Perm sec apologises after MoD overstates its inventory by more than 250 million items

Perm sec says reporting error backs up concerns raised by PAC and NAO about the department's management of its inventory
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By Tevye Markson

02 Apr 2024

The Ministry of Defence’s permanent secretary has apologised for a reporting error in which the department overstated the size of its inventory by more than 250 million items.

David Williams admitted the mistake added further weight to criticism that the department's inventory system is not joined up enough. 

The department had stated in its 2022-23 annual report and accounts that it had 740 million items in its inventory and 640,000 types of inventory.

In fact, these were the figures from its 2017-18 accounts, while the actual numbers for 2022-23 were 457 million items and 520,000 types of inventory. The reported overall net book value of £11.8bn was correct.

Williams revealed the mistake in a letter to the Public Accounts Committee, providing new figures which show the inventory stockpile has steadily reduced since 2017-18. 

The wrong numbers were used in reports on defence inventory management by the National Audit Office and Public Accounts Committee, which raised concerns about a lack of joint-up thinking.

In his letter to PAC, sent on 15 March, Williams said: “It has now been brought to my attention that there is an error in our reporting of inventory stockpile holdings, which has been reflected in the NAO report that underpinned the committee’s work on this issue, despite my having agreed its accuracy as part of the clearance process,” Williams said. “I apologise... there is no real excuse for our not having spotted it much earlier."

"Put simply, we have been actively managing the component parts of our inventory holdings rather than this overall quantity shown on our systems," he added. "Nevertheless, it is important that we are both able to report this data accurately and to do so in a way that builds confidence in our management of inventory."

Williams said the mistake “highlights the point” made by PAC and the NAO that inventory management “is not yet as joined up as it needs to be”. He added that the department is “making progress on addressing that legacy”.

The NAO had warned in September of “longstanding weaknesses” in the MoD's inventory management. It said these included “inefficient and poorly aligned activities and ageing legacy IT”.

Its report said the department “has historically taken a siloed approach to inventory management, resulting in a fragmented organisation which is difficult to align to its strategic goals”.

It also warned that the multiple bespoke systems used for inventory management, including two which are almost 40 years old, embed differences in working practices between different MoD organisations and mean “systems often cannot easily communicate with each other”.

The NAO also found that the department “does not fully understand the people and skills it needs across its inventory management, and staffing pressures are currently posing risks to delivery to the front line”.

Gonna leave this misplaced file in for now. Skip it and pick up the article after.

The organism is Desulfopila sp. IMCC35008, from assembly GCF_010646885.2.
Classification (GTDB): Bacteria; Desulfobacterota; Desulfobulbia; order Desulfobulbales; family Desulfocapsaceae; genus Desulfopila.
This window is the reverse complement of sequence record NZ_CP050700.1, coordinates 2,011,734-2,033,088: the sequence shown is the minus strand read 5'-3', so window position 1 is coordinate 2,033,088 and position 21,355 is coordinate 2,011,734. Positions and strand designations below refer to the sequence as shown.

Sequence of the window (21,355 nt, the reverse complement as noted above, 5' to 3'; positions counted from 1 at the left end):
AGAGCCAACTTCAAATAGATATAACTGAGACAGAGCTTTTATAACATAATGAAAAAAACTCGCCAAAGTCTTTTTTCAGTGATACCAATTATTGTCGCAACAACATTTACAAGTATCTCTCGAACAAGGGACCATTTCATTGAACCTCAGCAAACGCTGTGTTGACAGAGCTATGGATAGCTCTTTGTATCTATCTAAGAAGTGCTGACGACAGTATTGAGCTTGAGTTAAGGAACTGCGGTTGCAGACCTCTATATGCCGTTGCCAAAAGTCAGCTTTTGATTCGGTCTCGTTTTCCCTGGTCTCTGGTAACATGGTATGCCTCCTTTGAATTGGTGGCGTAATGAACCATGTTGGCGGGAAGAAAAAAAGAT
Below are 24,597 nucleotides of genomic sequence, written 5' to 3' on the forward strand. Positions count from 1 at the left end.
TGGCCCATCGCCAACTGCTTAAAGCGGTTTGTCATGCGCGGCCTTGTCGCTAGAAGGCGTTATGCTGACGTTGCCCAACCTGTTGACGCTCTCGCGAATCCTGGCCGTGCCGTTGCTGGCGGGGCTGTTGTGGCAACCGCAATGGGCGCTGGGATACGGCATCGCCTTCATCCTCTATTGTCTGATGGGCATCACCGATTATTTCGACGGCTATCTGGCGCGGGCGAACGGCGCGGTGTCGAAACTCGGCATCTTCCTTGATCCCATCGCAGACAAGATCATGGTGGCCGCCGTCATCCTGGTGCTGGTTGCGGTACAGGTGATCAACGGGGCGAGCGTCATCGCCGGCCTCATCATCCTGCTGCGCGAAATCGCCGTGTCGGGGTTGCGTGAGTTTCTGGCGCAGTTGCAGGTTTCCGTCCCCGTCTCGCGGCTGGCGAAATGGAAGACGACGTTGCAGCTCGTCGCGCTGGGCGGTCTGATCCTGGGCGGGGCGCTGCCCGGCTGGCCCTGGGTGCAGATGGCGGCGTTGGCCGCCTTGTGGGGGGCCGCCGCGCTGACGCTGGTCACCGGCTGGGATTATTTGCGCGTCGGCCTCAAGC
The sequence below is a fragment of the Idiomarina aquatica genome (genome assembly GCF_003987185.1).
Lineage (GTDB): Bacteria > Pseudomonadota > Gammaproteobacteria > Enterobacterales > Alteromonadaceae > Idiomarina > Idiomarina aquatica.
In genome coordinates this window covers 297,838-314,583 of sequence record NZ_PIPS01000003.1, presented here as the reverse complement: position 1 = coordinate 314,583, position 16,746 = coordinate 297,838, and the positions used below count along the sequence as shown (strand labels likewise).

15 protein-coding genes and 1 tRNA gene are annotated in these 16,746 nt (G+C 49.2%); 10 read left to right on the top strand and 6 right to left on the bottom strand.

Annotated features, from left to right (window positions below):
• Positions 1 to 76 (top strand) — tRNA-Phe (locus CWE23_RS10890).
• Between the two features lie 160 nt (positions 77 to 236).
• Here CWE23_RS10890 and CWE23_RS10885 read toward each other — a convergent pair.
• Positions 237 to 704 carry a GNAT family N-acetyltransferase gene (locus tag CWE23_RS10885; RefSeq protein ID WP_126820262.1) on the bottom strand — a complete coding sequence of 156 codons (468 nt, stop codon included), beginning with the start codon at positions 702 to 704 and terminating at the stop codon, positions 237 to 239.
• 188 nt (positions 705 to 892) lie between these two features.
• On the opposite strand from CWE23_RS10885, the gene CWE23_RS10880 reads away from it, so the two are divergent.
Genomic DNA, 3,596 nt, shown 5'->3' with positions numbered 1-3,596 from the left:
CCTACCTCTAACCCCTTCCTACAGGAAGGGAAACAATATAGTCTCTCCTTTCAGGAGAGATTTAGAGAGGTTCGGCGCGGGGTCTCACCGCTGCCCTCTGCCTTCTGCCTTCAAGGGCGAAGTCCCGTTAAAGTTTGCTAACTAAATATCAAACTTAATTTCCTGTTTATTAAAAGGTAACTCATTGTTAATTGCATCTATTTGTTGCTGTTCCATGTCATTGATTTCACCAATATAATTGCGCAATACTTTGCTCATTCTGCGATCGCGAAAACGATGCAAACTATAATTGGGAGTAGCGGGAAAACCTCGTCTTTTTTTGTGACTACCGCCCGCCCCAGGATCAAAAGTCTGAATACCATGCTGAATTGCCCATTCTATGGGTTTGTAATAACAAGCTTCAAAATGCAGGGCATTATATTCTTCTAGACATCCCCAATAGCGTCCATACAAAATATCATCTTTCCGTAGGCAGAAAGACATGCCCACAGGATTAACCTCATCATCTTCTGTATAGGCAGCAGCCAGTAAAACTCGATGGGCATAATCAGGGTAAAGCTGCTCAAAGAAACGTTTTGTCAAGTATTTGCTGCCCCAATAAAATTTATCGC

PAC said in its follow-up report in January that the MoD's efforts to manage its inventory are hampered by “a complex organisational set-up with inefficient working practices”.

It also said the department holds “substantial amounts of inventory that is unserviceable, overstocked or beyond the service date of its related platform".

Williams said the correct figures show the MoD has had "markedly more success in managing down our inventory holdings than we have claimed".

"These values have been reducing over recent years due to proactive action by the department and as platforms and equipment have been withdrawn from service at the ends of their useful life," he added.

The MoD has been attempting to streamline its stockpile following criticism by the NAO in 2011 and 2012 after the watchdog found it was buying more inventory than it was using and was not consistently disposing of inventory it no longer needed. The department told PAC last year that it had reduced the net book value of its inventory by around £4bn between 2011 and 2023.

Both the NAO and PAC also warned that armed forces personnel had been placed at at "significant risk” due to medical inventory failures that saw units deployed with out-of-date medical supplies. The problem stemmed from a logistics contract awarded to a consortium under the “Team Leidos” banner in 2015, which runs to 2028.

In a Treasury minute published last week, the MoD said its efforts to address these issues "have resulted in a sustained period of above contractual target [of 92%] medical availability performance since September 2023".

In his letter to PAC, Williams added that the MoD is funding further improvements to the management of medical inventory under the Team Leidos contract "which will result in higher levels of availability of key medical equipment and stocks". He said the contractor is "on track to deliver these improvements by December 2024".

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